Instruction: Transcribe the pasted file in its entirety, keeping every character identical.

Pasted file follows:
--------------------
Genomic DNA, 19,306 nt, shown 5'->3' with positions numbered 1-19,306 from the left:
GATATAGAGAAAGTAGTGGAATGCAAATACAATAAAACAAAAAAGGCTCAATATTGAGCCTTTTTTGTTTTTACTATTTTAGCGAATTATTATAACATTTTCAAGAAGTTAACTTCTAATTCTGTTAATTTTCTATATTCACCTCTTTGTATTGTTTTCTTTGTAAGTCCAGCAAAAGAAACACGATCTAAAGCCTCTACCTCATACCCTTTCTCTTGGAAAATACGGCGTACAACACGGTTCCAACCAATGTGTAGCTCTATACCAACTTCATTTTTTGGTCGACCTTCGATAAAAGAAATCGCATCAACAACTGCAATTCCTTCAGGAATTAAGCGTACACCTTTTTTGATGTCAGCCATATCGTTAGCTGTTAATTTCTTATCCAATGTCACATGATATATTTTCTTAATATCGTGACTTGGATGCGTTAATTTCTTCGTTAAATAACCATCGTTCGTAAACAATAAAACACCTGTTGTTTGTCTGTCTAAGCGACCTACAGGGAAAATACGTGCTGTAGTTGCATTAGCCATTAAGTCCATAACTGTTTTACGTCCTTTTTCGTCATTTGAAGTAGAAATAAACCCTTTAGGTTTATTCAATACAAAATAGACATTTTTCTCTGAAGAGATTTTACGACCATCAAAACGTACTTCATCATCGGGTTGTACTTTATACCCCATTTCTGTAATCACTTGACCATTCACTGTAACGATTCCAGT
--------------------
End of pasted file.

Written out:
Genomic DNA, 19,306 nt, shown 5'->3' with positions numbered 1-19,306 from the left:
GATATAGAGAAAGTAGTGGAATGCAAATACAATAAAACAAAAAAGGCTCAATATTGAGCCTTTTTTGTTTTTACTATTTTAGCGAATTATTATAACATTTTCAAGAAGTTAACTTCTAATTCTGTTAATTTTCTATATTCACCTCTTTGTATTGTTTTCTTTGTAAGTCCAGCAAAAGAAACACGATCTAAAGCCTCTACCTCATACCCTTTCTCTTGGAAAATACGGCGTACAACACGGTTCCAACCAATGTGTAGCTCTATACCAACTTCATTTTTTGGTCGACCTTCGATAAAAGAAATCGCATCAACAACTGCAATTCCTTCAGGAATTAAGCGTACACCTTTTTTGATGTCAGCCATATCGTTAGCTGTTAATTTCTTATCCAATGTCACATGATATATTTTCTTAATATCGTGACTTGGATGCGTTAATTTCTTCGTTAAATAACCATCGTTCGTAAACAATAAAACACCTGTTGTTTGTCTGTCTAAGCGACCTACAGGGAAAATACGTGCTGTAGTTGCATTAGCCATTAAGTCCATAACTGTTTTACGTCCTTTTTCGTCATTTGAAGTAGAAATAAACCCTTTAGGTTTATTCAATACAAAATAGACATTTTTCTCTGAAGAGATTTTACGACCATCAAAACGTACTTCATCATCGGGTTGTACTTTATACCCCATTTCTGTAATCACTTGACCATTCACTGTAACGATTCCAGT